So, anyway, what do we do with this postulated reprise of 1938?  The first time around brought us the famously “transsubstantive” Federal Rules.  As we’ve suggested elsewhere, maybe with some causes of action that society chooses to favor – certainly not product liability litigation, we say – it’s time to retreat from transsubstantiveness (assuming that’s that word, since transubstantiation means something else).  One of the benefits we see is that Twombly/Iqbal places the burden of inertia, that is getting the legislature to act, as with the burden of proof, back on the plaintiff side where it belongs.
Professor Nagareda’s solution, however, remains mostly transsubtantive. Although hinting at possible specific fixes, Paper at 32 (discussing immunity), he would rather tinker with the rules some more.  One of his suggestions, we don’t really like:

the law might provide for the shifting of discovery costs post-pleading and pre-summary-judgment in the event that the court ultimately grants summary judgment for the responding party

Paper at 35.  That sounds good, but the problem, which we wished the Paper had discussed, is that courts don’t like to award sanctions – at least against poor little plaintiffs suing big bad corporations.  If a summary judgment motion came with a mandatory cost-shifting provision, then courts would be a lot less likely to grant summary judgment.  Generally, we like being out of litigation even more than we like taxing costs.  That’s why, everything else being equal, we’ll almost always trade possible costs for the plaintiff giving up an appeal.  Even when our clients are absolutely entitled to costs, as when we’ve won an appeal, courts all too often decide to cut the other side a break because our clients are big and the other side isn’t.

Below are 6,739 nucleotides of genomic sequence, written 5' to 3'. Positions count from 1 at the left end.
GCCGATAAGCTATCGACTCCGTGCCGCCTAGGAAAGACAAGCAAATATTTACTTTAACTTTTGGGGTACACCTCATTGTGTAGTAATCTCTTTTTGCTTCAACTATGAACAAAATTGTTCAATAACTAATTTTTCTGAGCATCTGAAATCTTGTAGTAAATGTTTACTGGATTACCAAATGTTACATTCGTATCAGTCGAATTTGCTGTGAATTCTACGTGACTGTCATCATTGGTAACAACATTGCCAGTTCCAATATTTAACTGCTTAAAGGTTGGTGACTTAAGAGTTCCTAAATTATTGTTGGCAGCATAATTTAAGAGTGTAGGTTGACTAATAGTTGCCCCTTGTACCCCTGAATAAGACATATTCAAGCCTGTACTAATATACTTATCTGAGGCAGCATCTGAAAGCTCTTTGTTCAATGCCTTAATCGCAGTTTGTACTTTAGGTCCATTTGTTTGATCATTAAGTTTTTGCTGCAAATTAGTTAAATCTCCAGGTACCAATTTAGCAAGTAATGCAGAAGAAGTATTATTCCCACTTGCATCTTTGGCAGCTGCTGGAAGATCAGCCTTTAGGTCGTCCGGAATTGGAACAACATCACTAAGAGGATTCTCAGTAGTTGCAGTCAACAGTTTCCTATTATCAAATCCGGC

Besides, as Professor Nagareda recognizes, Paper at 35-36, we’d rather have Twombly/Iqbal and not have to worry about discovery at all.
Then there’s the other solution offered by the paper, the “informative ruling.” Paper at 38. That’s law-professor-speak for what we litigators usually call “without prejudice.”  Instead of the Rules’ current series of procedural steps that provide on/off switches for litigation, Professor Nagareda discusses a proposal that (both to him and to us) sounds a lot like alternative dispute resolution, only within the judicial context – the “preliminary judgment.”  Id. at 40-41.  What this would entail is before discovery, both sides giving the judge their best shot, and the judge responding by putting a number on the case.  That number would be used to encourage settlement.  Id. at 41 (“the anchor generated by the preliminary judgment would remain as a desirable source of influence on bargaining”).